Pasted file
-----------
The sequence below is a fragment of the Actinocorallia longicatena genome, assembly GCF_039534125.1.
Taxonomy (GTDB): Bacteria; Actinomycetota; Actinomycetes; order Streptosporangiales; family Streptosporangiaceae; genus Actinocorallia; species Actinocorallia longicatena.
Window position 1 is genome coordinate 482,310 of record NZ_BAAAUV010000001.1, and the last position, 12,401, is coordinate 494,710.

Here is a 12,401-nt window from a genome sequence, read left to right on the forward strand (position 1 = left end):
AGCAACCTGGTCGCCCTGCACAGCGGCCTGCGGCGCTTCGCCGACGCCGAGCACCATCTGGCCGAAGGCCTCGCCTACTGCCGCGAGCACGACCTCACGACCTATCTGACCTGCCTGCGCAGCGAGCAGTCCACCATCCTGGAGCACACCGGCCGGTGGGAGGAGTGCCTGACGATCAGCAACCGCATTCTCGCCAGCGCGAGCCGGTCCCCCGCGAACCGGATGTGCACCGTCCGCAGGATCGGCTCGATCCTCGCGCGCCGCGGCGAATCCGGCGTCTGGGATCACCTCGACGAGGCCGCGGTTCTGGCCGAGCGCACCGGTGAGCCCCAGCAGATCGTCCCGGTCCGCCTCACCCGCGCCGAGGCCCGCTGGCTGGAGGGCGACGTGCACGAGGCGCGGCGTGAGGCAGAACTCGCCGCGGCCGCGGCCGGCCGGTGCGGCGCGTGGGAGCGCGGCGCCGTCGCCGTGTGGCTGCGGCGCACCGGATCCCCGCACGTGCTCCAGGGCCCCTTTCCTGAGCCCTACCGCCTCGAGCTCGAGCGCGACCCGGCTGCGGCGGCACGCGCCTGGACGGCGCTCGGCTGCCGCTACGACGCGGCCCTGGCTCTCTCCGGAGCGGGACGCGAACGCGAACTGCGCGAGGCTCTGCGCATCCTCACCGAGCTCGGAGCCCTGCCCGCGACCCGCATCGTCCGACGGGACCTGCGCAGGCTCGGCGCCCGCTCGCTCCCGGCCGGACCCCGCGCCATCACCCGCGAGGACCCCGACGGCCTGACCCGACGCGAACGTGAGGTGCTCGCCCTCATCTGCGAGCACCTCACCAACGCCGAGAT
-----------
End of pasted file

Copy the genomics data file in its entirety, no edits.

The sequence below is a fragment of the Actinocorallia longicatena genome, assembly GCF_039534125.1.
Taxonomy (GTDB): Bacteria; Actinomycetota; Actinomycetes; order Streptosporangiales; family Streptosporangiaceae; genus Actinocorallia; species Actinocorallia longicatena.
Window position 1 is genome coordinate 482,310 of record NZ_BAAAUV010000001.1, and the last position, 12,401, is coordinate 494,710.

Here is a 12,401-nt window from a genome sequence, read left to right on the forward strand (position 1 = left end):
AGCAACCTGGTCGCCCTGCACAGCGGCCTGCGGCGCTTCGCCGACGCCGAGCACCATCTGGCCGAAGGCCTCGCCTACTGCCGCGAGCACGACCTCACGACCTATCTGACCTGCCTGCGCAGCGAGCAGTCCACCATCCTGGAGCACACCGGCCGGTGGGAGGAGTGCCTGACGATCAGCAACCGCATTCTCGCCAGCGCGAGCCGGTCCCCCGCGAACCGGATGTGCACCGTCCGCAGGATCGGCTCGATCCTCGCGCGCCGCGGCGAATCCGGCGTCTGGGATCACCTCGACGAGGCCGCGGTTCTGGCCGAGCGCACCGGTGAGCCCCAGCAGATCGTCCCGGTCCGCCTCACCCGCGCCGAGGCCCGCTGGCTGGAGGGCGACGTGCACGAGGCGCGGCGTGAGGCAGAACTCGCCGCGGCCGCGGCCGGCCGGTGCGGCGCGTGGGAGCGCGGCGCCGTCGCCGTGTGGCTGCGGCGCACCGGATCCCCGCACGTGCTCCAGGGCCCCTTTCCTGAGCCCTACCGCCTCGAGCTCGAGCGCGACCCGGCTGCGGCGGCACGCGCCTGGACGGCGCTCGGCTGCCGCTACGACGCGGCCCTGGCTCTCTCCGGAGCGGGACGCGAACGCGAACTGCGCGAGGCTCTGCGCATCCTCACCGAGCTCGGAGCCCTGCCCGCGACCCGCATCGTCCGACGGGACCTGCGCAGGCTCGGCGCCCGCTCGCTCCCGGCCGGACCCCGCGCCATCACCCGCGAGGACCCCGACGGCCTGACCCGACGCGAACGTGAGGTGCTCGCCCTCATCTGCGAGCACCTCACCAACGCCGAGAT